To this day I am haunted with one colossal regret about my life in Hong Kong. My Argentine roommate and I made a promise to ourselves on our 2nd week in this crazy city that we would figure out the traditional Chinese medicine and dry good stores that line the street of Sheung Wan and Sai Ying Pun. We swore that we would not leave Hong Kong the same way we came, as ignorant Westerns pointing to and cringing at tortoise shells and sea cucumbers, animal parts drying in baskets on the street and stinking up the neighborhoods we adopted as our own for 6 all-too-short months. Likewise, we made it a goal to one day stop by a medical tea shop and, as casually as the locals, shoot back a shot-sized portion of the specific tea-soup we requested. “I will have the 3-spice cooling Pu-Erh, please. No, no, not that one. The Pu-Erh, please.” (NOTE: The latter actually means nothing.)
Well… This didn’t happen. Partly because of the language barrier between Cantonese-speaking Chinese and Anglo-Spanish us, and partly because of the generation gap between the old dudes running these places and the young local vagabonds we did end up befriending, we left Hong Kong just as empty on this subject as when we arrived.
Upon doing some largely futile research, I realized that this is just the way they want it. In 2006, the governments of Mainland China, Hong Kong and Macau jointly applied Chinese herb tea to the list of UNESCO’s Chinese Intangible Cultural Heritage elements. It passed, and became one of the traditional handicrafts on the protection list, leading to international recognition of the stuff as a fundamental part of Chinese culture. Despite this recognition, however, the Chinese guard very closely the secrets of ingredients and the effects they have on the body. The tea is a way of representing the integration of the human being into nature, which is a concept central to Chinese identity. Why would they want the rest of the world to learn about it? Why would they let us make carbonated and corn-syrupped versions of stuff that has been sacred to their culture for centuries in ways Westerners could never understand?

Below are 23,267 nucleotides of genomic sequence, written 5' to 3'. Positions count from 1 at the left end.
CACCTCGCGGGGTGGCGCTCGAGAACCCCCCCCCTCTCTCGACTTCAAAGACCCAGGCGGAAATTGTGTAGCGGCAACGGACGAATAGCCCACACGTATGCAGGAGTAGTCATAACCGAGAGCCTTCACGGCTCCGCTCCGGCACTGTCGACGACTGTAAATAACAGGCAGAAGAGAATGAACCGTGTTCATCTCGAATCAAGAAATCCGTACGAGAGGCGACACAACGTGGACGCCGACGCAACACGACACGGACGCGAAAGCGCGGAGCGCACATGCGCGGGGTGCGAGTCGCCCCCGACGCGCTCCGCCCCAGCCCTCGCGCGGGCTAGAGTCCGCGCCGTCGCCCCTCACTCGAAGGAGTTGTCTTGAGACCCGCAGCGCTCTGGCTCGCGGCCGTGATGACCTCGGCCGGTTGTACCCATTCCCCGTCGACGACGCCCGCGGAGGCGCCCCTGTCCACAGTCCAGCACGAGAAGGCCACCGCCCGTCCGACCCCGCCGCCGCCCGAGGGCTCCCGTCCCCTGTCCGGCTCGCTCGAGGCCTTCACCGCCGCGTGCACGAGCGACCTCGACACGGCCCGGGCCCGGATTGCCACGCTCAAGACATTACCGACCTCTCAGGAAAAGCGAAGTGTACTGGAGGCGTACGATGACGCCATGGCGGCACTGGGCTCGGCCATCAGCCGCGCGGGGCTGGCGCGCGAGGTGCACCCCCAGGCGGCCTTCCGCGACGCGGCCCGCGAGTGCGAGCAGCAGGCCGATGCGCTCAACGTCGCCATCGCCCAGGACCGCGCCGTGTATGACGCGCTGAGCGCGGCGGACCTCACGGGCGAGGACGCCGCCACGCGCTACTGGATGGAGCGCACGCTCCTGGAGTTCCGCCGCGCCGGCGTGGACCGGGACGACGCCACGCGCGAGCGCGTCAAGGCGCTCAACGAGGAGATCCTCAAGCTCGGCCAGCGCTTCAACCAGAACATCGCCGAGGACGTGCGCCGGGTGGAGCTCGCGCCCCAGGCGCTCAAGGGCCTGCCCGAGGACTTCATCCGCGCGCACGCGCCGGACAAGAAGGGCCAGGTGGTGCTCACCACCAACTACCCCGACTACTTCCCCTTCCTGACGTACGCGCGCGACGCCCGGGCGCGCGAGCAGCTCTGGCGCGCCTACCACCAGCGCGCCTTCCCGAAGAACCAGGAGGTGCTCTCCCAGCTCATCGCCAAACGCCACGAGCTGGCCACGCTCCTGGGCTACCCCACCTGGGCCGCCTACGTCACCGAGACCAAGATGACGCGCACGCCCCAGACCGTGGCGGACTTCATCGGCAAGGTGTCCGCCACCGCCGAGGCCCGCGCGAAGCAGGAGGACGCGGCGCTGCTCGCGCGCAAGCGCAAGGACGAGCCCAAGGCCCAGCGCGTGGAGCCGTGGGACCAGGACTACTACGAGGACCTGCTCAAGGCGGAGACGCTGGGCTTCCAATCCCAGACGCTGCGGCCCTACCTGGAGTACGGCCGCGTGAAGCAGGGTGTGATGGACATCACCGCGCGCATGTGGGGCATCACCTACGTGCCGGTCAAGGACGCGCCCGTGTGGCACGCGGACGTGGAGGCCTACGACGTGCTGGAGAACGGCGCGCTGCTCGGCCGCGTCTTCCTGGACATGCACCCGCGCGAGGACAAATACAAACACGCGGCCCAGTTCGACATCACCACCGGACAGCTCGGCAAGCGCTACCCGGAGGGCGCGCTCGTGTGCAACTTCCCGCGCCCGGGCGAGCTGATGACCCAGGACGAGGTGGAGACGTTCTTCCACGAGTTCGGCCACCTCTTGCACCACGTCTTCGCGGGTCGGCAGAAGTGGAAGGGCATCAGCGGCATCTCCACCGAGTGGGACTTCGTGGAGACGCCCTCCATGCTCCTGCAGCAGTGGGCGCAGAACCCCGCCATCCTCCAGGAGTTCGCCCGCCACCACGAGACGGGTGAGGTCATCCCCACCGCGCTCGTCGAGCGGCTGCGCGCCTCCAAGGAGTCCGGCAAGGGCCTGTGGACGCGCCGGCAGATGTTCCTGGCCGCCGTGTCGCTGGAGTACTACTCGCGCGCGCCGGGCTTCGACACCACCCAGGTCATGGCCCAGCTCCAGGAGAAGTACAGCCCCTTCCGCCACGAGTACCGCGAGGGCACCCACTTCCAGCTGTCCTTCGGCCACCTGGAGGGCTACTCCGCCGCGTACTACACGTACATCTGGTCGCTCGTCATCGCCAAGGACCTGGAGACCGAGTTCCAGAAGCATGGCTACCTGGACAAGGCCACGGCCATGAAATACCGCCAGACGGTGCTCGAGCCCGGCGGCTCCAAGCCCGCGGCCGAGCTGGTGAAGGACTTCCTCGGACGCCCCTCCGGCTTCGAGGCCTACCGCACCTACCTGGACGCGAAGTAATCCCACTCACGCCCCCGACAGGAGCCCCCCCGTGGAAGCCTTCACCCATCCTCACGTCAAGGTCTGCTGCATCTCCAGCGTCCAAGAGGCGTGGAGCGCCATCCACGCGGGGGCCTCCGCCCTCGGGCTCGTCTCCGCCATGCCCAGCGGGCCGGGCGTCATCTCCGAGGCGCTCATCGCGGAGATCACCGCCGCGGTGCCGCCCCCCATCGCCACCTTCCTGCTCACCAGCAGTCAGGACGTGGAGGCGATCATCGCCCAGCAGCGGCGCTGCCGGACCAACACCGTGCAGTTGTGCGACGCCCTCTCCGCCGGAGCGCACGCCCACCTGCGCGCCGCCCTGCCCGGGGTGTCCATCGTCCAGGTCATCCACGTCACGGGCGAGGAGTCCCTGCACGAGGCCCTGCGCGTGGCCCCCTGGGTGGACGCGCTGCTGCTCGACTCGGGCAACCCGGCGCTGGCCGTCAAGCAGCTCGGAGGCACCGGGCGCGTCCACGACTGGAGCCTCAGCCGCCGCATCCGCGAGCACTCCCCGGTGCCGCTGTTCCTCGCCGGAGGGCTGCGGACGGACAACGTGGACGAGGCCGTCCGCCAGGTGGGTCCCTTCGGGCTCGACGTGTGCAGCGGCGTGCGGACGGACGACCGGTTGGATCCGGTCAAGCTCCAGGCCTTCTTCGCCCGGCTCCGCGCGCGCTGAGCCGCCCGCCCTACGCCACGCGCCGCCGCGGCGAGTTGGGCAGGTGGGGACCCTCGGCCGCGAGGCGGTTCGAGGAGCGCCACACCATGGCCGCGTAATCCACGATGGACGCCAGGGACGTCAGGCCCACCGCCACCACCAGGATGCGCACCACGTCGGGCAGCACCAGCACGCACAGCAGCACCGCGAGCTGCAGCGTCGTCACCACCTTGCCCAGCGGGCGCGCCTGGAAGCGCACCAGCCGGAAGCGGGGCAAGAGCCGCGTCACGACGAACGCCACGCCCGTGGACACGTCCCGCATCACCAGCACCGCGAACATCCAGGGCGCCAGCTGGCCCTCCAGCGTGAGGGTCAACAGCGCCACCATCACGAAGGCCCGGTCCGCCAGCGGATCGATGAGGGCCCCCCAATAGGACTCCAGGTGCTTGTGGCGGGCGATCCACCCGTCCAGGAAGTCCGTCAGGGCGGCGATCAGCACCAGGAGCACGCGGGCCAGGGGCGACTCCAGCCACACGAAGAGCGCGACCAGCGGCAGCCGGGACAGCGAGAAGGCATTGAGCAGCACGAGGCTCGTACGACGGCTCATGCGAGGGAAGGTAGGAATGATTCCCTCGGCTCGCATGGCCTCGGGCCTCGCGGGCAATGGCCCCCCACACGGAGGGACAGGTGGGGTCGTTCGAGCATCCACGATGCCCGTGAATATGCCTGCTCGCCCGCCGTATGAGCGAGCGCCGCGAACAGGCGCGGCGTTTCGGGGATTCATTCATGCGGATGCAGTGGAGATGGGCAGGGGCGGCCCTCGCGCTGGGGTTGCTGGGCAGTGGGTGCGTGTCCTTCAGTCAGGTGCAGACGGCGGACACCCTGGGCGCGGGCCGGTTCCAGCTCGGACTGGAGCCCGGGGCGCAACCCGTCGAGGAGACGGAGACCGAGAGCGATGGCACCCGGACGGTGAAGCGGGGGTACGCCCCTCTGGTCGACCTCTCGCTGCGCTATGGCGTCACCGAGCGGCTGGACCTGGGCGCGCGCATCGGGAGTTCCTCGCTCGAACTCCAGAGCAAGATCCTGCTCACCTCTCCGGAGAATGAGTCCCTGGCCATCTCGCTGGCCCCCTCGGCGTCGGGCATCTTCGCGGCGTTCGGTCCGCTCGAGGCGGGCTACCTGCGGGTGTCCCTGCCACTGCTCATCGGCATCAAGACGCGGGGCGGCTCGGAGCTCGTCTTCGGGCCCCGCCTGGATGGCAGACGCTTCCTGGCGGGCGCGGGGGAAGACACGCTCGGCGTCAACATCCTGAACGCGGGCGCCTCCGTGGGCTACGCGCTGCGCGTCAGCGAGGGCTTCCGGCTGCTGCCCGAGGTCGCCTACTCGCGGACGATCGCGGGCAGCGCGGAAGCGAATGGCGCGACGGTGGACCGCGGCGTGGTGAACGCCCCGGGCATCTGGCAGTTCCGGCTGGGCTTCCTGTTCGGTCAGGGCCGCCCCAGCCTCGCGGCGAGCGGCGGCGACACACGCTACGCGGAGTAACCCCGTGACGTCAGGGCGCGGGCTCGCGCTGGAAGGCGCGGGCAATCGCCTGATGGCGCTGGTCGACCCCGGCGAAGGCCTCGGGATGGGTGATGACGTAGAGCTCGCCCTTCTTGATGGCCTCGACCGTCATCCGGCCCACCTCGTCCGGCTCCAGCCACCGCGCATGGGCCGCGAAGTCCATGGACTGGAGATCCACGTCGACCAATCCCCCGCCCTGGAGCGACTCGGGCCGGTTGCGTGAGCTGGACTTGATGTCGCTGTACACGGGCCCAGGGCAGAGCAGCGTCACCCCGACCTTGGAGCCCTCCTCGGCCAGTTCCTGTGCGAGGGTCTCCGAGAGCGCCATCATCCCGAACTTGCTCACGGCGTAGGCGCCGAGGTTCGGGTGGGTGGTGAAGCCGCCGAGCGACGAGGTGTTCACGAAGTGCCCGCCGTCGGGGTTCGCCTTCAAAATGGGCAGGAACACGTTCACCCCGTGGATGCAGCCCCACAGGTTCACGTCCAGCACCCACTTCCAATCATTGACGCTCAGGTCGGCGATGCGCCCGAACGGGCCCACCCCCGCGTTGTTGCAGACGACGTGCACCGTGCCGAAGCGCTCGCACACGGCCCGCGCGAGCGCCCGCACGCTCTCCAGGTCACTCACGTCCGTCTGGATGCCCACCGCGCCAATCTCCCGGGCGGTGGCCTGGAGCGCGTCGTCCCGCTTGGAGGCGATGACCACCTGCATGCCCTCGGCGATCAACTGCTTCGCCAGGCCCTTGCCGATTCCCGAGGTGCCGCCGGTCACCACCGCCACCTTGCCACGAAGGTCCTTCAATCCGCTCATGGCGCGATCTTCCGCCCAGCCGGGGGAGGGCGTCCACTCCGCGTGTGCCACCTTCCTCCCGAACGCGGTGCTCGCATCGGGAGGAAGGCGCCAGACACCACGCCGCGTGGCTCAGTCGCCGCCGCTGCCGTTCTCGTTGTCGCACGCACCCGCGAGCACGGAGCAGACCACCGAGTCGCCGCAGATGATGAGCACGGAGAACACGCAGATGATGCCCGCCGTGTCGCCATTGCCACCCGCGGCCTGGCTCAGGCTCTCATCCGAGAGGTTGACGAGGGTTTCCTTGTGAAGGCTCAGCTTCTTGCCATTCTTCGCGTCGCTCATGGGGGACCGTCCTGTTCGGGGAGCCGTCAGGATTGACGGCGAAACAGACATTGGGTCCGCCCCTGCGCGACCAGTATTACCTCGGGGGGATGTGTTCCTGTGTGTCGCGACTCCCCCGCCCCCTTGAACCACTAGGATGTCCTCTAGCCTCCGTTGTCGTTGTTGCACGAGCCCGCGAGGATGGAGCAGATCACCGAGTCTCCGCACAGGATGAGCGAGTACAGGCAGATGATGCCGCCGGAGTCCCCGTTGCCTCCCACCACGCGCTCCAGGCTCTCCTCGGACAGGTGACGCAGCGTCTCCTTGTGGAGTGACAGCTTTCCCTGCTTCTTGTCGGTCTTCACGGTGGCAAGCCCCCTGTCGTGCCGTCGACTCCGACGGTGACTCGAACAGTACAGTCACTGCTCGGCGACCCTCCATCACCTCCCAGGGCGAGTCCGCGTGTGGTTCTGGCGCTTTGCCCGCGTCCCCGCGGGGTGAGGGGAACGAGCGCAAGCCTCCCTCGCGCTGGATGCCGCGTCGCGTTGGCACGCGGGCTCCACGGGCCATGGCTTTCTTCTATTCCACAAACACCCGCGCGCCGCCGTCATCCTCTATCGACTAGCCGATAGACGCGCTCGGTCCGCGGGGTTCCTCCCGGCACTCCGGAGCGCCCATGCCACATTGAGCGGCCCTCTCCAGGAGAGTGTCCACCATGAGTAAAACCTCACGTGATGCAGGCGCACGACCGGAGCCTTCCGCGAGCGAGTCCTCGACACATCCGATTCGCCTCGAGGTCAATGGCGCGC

Well, anyway, on my last trip to Hong Kong a friend and I visited one of these herbal medicine tea places on Queen’s Road West, somewhere between Sheung Wan and Sai Ying Pun, pretty close to my old apartment. It was one that I had walked by almost every day on my way to the gym, one that I had always kind of slowed down to gawk at but never entered – not even for a tea egg (which is delicious). Unlike the majority of the customers who stop by at the counter facing the street, wait for a cup of the stuff, toss it straight back like cheap tequila, pay and leave (all within a blink of an eye), we entered and sat. Our table overlooked the massive bronze “bubblers” with beautifully carved dragon gargoyle nozzles, which are placed on the counters. These all contain different types of herbal tea, none of which my friend and I knew anything about. Looking around the tiny little shop, I noticed the 20 or so glass jars lining the black wall, each containing a different dried flower or leaf, seed or root or grain. We looked rather blankly at the man helping us out who, as expected, spoke not much English. I gestured “any” (which, thankfully, he could tell apart from “all”) and he brought one out. He said something like “three herb tea.” I think I also remembering him saying or gesturing something about it being good for the skin and thus especially popular with the ladies, leading me to believe the thing was packed in collagen. My friend gestured that her head was hurting (from a hangover, which she left out during her turn in our game of charades), and she received something different.
Honestly, mine wasn’t too bad for being medicine. The sweetness was a bit too directionless for me and it was far too mild for my desensitized Western palate- I wished that it were either sweeter or not sweet at all because, as it was, it kept my tongue in a weird state of limbo and even numbed it a bit. The liquid was dense but light, not syrupy in the least. It was hot but cooled rather quickly, which explains why locals drink it so fast. I didn’t really feel any better or worse from it and I don’t think my friend felt a significant improvement on her headache either. But the smiles of the guy was genuine, which cheered us up, and the small talk with a friendly local who had some English kept us entertained for a bit. He was eating herbal tea jelly, a gelatinous version of the stuff we were having, which probably has even more collagen and is probably even better for the skin. I don’t know. I think I remember steering the conversation in that direction a few times and I think I remember him steering it right back. Dale. I don’t get it and I probably never will. Is it tea or medicine? Is it something you drink out of enjoyment or necessity? Do you drink it every day? Do you drink a different one each day or stick to one recipe? Can you drink multiple types in the same day? And what the heck is this: